Earnhardt History
1990 Season
Nine wins and 4th championship

1990 Season

Starts 29
Wins 9
Top 5's 18
Top 10's 23
Points Rank 1
Crew Chief:
Kirk Shelmerdine
Car Owner:
Richard Childress
Car Make:
Chevy Lumina
Car No: 3
Sponsor: GM Goodwrench

 

 

For Dale Earnhardt, who had retreated immediately into the woods for a little deer hunting following the completion of the 1989 NASCAR Winston Cup season, there was plenty of time to analyze what had gone wrong.  His frustration grew when he realized that he has essentially lost the title at North Wilkesboro because he had not looked at the big picture.  On that Sunday afternoon, his battle with Ricky Rudd on the final lap was about victory - but not victory in the overall points battle.  Instead of regaining the point lead over Rusty Wallace that afternoon, he had lost another two points on the leader.  Angry with himself, he fired his gun into the ground.

And from that moment on, Dale was a dedicated soul.  He would come roaring out of the blocks, overcome a disappointing final lap at Daytona and lead his team on its quest for another championship.  This time, he was clearly focused on the title rather than winning a single race.  He had watched Rusty claim the one million dollar champion's bonus at the Waldorf-Astoria, and he was determined to retake the champion's table at center stage when it came time for the festivities next December.

Earnhardt and the Richard Childress team's determination to come out of the box smoking had been evident to everyone in the Daytona garage.  The black Goodwrench Chevrolet was the dominant car throughout Speedweeks.   Dale looked like he had his first Daytona 500 victory in hand until he cut a tire on the final lap and skated high in the third turn.  Derrike Cope's Chevrolet whipped by Earnhardt, leaving his with another Daytona disappointment.  Dale managed to bring his Chevrolet home fifth.  It was a heartbreaking loss, but there was little question in anyone's mind that the team was on a quest.

At Atlanta, Dale finally moved to the top of the points table with his first victory of the season.  Mark Martin was 175 points behind Earnhardt as the teams headed for Darlington.  There, Mark only fell further behind when Dale won his second straight race.

Earnhardt led the point battle after the Coca-Cola 600.  Early in the Budweiser 500 at Dover, Dale broke the engine in his Goodwrench Chevy early in the race, but with a determined effort, his team was able to repair the motor in just over 90 minutes.  Earnhardt returned to the track after the outstanding work by his crew and picked up 12 more points than he would have earned had he stayed in the garage.  Unfortunately for Dale, it wasn't enough - he lost the point lead to Morgan Shepherd.

A couple of races after Dover, Dale streaked to a pair of consecutive wins at Daytona and Pocono, followed by a win a couple of weeks after that in the DieHard 500 at Talladega.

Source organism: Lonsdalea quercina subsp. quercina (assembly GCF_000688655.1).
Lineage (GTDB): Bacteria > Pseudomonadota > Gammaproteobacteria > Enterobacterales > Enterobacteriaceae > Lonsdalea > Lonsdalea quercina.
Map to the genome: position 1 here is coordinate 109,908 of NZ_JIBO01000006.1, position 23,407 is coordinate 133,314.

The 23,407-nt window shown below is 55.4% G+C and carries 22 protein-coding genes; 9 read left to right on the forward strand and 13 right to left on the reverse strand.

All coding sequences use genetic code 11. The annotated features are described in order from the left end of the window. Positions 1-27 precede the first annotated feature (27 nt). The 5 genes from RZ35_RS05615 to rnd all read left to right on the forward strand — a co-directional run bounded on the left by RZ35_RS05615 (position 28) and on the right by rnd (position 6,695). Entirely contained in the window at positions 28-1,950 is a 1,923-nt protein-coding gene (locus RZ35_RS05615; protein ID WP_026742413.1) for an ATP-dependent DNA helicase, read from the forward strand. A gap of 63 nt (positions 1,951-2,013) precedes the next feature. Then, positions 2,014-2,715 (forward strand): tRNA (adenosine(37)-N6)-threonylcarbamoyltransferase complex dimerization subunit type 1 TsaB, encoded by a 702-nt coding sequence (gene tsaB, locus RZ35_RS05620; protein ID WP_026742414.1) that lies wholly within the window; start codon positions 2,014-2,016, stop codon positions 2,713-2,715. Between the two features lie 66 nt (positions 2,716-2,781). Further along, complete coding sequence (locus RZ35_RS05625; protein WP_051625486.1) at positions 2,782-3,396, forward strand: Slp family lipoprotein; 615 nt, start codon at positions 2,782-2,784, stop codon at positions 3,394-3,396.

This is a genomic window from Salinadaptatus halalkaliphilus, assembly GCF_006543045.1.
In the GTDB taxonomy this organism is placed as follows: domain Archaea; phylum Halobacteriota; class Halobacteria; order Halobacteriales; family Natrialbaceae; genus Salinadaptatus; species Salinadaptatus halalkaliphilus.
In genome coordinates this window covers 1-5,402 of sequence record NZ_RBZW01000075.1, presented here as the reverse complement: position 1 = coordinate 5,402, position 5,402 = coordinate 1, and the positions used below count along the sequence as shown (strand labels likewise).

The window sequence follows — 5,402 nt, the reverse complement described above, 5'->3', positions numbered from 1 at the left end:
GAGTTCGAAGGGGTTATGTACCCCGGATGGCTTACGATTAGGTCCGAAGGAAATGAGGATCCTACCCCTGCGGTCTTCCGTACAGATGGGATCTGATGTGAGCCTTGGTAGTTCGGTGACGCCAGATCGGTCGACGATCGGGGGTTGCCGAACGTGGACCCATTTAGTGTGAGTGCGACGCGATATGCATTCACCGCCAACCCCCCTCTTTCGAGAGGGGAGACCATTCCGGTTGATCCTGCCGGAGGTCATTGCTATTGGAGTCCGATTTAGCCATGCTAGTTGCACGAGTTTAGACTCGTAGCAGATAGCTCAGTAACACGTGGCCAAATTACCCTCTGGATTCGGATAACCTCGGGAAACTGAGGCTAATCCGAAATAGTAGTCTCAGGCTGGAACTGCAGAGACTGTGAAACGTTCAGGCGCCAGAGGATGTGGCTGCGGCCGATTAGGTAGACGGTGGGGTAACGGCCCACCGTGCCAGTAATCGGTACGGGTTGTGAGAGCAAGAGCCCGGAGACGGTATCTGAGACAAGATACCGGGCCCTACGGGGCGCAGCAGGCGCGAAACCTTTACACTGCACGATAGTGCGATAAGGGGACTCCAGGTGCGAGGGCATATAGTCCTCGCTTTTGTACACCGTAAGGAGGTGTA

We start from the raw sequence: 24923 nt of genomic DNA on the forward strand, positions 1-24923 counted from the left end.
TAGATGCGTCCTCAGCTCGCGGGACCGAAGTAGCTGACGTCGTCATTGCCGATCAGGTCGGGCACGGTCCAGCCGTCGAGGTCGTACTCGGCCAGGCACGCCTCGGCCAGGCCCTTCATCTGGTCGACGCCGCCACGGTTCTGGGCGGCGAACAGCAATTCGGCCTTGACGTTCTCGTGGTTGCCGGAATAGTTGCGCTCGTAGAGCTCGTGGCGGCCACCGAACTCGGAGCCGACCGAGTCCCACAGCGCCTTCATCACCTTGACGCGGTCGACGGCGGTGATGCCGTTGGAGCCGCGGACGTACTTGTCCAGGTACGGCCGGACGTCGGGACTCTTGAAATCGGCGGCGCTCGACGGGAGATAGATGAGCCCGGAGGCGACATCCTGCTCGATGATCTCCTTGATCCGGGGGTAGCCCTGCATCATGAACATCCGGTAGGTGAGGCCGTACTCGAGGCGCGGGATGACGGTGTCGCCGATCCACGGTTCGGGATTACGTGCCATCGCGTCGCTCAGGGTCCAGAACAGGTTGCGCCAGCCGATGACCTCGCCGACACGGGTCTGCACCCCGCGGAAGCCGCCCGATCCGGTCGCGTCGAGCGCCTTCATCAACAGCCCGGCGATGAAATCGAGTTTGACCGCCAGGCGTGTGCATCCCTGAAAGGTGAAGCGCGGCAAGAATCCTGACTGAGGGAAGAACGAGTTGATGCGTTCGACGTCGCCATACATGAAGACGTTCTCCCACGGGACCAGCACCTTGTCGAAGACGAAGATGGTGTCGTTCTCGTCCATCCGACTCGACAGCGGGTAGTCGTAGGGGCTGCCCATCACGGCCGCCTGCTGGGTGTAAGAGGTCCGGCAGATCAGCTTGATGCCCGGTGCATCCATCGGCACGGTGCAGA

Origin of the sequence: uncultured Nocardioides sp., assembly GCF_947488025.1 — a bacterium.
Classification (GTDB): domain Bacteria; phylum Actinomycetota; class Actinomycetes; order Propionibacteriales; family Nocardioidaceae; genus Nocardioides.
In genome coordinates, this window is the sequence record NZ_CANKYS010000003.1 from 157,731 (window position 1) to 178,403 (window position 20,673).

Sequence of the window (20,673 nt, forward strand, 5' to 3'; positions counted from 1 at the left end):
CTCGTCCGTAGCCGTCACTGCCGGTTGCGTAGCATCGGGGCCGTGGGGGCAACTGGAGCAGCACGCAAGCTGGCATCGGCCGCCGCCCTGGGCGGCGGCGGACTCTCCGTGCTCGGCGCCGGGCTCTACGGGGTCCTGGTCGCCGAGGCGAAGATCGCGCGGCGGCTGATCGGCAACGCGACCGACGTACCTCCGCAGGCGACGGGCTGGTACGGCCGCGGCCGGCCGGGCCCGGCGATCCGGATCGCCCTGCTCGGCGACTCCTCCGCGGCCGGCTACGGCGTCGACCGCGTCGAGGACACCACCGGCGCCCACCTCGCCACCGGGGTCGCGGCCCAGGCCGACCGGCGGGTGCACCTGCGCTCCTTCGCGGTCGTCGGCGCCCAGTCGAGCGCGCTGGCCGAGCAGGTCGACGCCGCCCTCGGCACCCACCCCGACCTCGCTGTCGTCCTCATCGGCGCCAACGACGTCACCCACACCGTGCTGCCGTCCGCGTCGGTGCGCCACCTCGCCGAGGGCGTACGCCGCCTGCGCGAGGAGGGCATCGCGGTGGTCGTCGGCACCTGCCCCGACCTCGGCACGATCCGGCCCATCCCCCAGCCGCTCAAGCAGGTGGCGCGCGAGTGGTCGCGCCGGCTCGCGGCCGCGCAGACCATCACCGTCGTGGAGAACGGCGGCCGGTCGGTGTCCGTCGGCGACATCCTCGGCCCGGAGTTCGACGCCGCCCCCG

The championship clearly had come down to the two drivers -- everyone else was too far behind to challenge.  Dale picked up his second-straight Heinz Southern 500 in Darlington and a win in Richmond the following race.   When the teams arrived at Charlotte, the point lead that Martin had held for months had shrunk to 16 points.

Both teams struggled at Charlotte and Rockingham.  At Charlotte, Dale lost a rear tire on pit road when his lug nuts weren't tightened.  His crew, tools and tires in hand, dashed down to the turn one apron and put a new tire on the Chevrolet.  Davey Allison won the race, while Martin increased his lead to 49 points.

Two races later in Phoenix, Martin still had the point lead, 45 points ahead of Dale in the championship battle.  But Earnhardt won the Checker 500 in dominant style.  Martin, on the other hand, had to make an emergency pit stop late in the race.  As a result, Dale left Phoenix with a six point lead.

For the season finale in Atlanta, the Ford teams left no stones unturned to help Mark win the title.  He tested no less than six cars prior to the race, before settling on a car that belonged to Robert Yates Racing.   Earnhardt, meanwhile, was calm and cool, treating the race no differently than he would treat any other race.  Martin was only able to finish sixth, while a calm Earnhardt coasted to a third place finish.  Earnhardt had won his fourth title by 24 points.

On his way to a record $3.3 million season, Earnhardt also claimed the $100,000 "consolation" bonus for winning two of the three events counting for the Winston Million.  The cut tire at Daytona on the final lap of the season-opening race kept him from claiming the Million.  He had won at Talladega and Darlington in two of the other three races counting for the huge bonus.

 



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